Medical Device Dailys

Definiens (Munich, Germany/Morristown, New Jersey) has launched a multi-dimensional image analysis platform, called Definiens XD, capable of extracting previously unattainable levels of intelligence from digitized medical data.

The company earns half of its revenue from licenses and application in North America, primarily for advanced analysis of cellular activity for life sciences research, but said the launch of the XD platform marks a milestone in entering the medical imaging market.

Definiens software provides automated comparison of data captured over time by different imaging modalities.

To this point the company has commercialized a 2-D analysis platform and with the XD version will apply comparisons for volumetric measurement to 3-Dl structures, calling it "the most challenging but most accurate way of measuring structures of interest, including various lesions in the human body."

Tracking of cells in three dimensions over time, a fourth dimension, provides insight from data into morphology and structure.

The challenge the company has been wrestling with since the 2000 launch of its 2-D image analysis software has been the data volume, which for a single image can easily reach gigabyte levels.

"A 2-D snapshot might give you 250,000 data points," product marketing manager Nick Arini told Medical Device Daily. "A 4-D view of the same cells can provide 500 million data points. We provide the technology that can analyze the enormous amounts of data involved with quantitative and repeatable measurements."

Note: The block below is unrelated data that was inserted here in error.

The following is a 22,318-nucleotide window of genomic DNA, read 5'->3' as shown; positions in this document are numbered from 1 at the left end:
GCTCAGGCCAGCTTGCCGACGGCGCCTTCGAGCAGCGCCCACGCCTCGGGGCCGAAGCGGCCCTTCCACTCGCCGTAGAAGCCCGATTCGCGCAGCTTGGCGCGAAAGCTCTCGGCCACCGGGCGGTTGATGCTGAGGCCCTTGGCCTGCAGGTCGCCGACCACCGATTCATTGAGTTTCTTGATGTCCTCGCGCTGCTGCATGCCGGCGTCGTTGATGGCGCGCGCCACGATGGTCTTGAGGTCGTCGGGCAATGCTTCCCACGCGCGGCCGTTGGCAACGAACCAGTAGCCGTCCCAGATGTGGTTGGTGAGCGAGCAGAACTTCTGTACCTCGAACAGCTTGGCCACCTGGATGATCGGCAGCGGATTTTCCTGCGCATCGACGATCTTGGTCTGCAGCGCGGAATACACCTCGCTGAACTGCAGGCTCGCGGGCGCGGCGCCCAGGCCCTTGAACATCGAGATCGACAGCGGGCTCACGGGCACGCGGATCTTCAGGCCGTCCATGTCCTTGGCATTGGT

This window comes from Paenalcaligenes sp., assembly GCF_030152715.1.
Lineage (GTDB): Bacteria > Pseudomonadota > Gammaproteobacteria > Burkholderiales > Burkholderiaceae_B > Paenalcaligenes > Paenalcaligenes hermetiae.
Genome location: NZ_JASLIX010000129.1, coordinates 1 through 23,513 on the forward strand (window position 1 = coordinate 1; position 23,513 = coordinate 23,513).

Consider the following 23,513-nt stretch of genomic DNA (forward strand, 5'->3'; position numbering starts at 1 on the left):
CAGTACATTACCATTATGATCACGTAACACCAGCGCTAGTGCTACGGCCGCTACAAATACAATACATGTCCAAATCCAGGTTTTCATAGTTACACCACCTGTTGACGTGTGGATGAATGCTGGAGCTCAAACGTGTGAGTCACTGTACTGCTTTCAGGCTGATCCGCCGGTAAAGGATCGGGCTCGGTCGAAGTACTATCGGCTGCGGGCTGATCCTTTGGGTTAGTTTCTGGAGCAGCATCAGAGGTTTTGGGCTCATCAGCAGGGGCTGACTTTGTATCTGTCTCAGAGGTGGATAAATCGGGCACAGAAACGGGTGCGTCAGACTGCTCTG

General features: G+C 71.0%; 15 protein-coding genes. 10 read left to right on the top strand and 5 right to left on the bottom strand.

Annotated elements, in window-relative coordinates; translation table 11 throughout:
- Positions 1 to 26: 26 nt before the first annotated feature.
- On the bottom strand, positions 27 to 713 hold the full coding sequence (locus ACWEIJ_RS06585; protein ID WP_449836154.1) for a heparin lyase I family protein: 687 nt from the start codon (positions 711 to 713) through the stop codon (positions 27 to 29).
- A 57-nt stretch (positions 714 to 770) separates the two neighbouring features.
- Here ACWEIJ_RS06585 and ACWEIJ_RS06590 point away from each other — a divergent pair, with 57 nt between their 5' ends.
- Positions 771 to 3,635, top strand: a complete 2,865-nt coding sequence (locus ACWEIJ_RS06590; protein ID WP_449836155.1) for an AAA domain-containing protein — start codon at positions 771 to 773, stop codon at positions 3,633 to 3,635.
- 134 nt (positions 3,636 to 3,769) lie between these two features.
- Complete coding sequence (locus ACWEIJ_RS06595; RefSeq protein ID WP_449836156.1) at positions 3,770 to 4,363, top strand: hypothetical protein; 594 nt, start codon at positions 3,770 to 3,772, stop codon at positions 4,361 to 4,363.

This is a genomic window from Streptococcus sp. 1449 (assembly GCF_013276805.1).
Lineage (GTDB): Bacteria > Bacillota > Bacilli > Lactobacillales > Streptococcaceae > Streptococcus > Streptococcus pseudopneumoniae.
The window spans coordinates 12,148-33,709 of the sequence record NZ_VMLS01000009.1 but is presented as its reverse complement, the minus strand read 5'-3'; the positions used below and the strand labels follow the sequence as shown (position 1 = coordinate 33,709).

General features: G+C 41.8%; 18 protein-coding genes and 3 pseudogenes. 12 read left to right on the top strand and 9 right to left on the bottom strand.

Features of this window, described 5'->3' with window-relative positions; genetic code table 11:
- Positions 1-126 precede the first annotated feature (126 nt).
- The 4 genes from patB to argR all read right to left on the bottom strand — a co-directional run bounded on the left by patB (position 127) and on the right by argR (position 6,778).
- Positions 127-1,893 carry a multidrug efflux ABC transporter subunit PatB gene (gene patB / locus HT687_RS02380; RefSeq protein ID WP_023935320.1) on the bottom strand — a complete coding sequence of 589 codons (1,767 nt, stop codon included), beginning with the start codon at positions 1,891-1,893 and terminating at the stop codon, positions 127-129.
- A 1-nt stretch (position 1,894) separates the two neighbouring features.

Definiens XD is built on the company's Cognition Network Technology, developed by the Nobel Laureate for Physics, Gerd Binnig, to emulate human cognitive processes — and uses objects' color, shape and size, as well as their specific context and relationships, for comparative analysis.

Definiens differentiates itself from pixel-based and model-based matching technologies with a capability to recognize groups of pixels as objects, and then pick out shapes, colors and textures.

The XD software examines objects contextually, interpreting scale, overlapping objects and the relationship of 2-D images to 3-D shapes.

Noting the trend toward combinations of medical imaging techniques that create a complex mix of data, Wolfgang Rencken, executive vice president, technology and products at Definiens, said he sees opportunity in automating analysis of medical imaging data for screening, treatment planning and staging, and computer-aided detection (CAD) applications.

He said the XD software is "future-proof," as it already is capable of integrating data from emerging medical imaging technologies such as confocal endo-microscopy and fluorescence imaging, as well as kinetic and chemotactic assays.

Definiens is now developing expansion modules for the software with CAD applications for medical professionals.

Definiens established a collaboration with Pfizer (New York) for eCognition, a hyper-spectral platform for image analysis to accommodate future innovations in imaging dyes and hardware (MDD, Jan 18, 2006).